Importance of a stable and democratic Thailand

22 MAY 2014

The military coup in Thailand marked a sad day for democracy even though many ordinary Thai people will welcome the stability of military rule, according to CSU political researcher Dr Troy Whitford.

The military coup in Thailand marked a sad day for democracy even though many ordinary Thai people will welcome the stability of military rule, according to Charles Sturt University (CSU) political researcher Dr Troy Whitford.

Dr Troy WhitfordDr Whitford, from CSU's School of Humanities and Social Sciences in Wagga Wagga, has recently researched voter behaviour in rural and regional areas in Thailand.

"It's a backward step for democracy but in some respects I think many Thai people will breathe a sigh of relief," he said.

"The coup will bring a sense of stability, people want to be able to go to the market and they want to be able to make money. Many people are frustrated with this whole conflict because they see it as two groups of elite fighting each other."

Dr Whitford wasn't surprised to see the Thai military seize power days after declaring martial law.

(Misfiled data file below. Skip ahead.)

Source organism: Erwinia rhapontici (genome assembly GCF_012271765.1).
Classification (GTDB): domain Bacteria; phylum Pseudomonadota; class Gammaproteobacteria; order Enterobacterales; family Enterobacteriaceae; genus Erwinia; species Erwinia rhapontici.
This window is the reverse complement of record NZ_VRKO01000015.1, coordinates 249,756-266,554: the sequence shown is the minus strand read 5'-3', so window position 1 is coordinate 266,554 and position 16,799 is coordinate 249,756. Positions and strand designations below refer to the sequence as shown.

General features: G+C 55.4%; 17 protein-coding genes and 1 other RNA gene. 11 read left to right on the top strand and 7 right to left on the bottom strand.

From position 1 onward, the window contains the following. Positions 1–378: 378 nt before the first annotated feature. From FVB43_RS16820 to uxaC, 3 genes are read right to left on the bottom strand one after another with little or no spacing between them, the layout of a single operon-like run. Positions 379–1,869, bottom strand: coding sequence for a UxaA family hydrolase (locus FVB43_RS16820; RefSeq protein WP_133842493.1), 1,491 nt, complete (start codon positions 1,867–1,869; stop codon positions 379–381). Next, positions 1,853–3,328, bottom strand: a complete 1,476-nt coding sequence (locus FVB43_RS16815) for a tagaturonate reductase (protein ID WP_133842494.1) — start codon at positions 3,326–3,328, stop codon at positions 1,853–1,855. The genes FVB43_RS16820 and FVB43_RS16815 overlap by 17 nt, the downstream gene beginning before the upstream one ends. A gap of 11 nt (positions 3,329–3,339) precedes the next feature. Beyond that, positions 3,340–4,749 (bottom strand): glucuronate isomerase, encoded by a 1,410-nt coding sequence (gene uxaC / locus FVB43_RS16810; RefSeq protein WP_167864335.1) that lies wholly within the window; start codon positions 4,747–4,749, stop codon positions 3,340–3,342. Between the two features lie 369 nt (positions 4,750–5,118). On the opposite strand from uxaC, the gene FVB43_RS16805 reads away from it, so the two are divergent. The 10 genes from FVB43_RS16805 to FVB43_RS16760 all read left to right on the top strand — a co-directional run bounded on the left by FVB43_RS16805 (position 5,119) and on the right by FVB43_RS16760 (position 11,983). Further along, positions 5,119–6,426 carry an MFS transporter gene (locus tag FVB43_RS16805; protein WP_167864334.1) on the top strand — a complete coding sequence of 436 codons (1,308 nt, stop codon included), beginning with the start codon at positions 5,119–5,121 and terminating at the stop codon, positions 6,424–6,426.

"You could see this coming for months; first we had the impeachment of the elected Prime Minister Ms Yingluck Shinawatra on corruption charges, then delays to elections, large protests and now the involvement of the military," he said.

But Dr Whitford believes the coup is more than just a reaction to months of pro and anti-government protests.

"In the west we often have a simplistic view of Thai politics, the entrepreneurial 'Red Shirts' and the traditional elite 'Yellow Shirts' but this is about a much deeper and more complex struggle for power," he said.

"Thailand for a while was a beacon of the possibilities for democracy in South East Asia but it just doesn't seem to be able to take root while the entrenched elite have so much control."

Dr Whitford warns that a stable Thailand is essential for the region.

"The economic turmoil means there's not going to be as much investment in the country, the western democratic influence is likely to decline and it will open up opportunities for other foreign influences, particularly China," he said.

"Insurgents are spreading in Thailand and those groups feed well on un-stable governments, which can lead to more problems with things like terrorist training and human trafficking."

Listen to Dr Troy Whitford here.

Media contact:

Ms Emily Malone, 02 69332207

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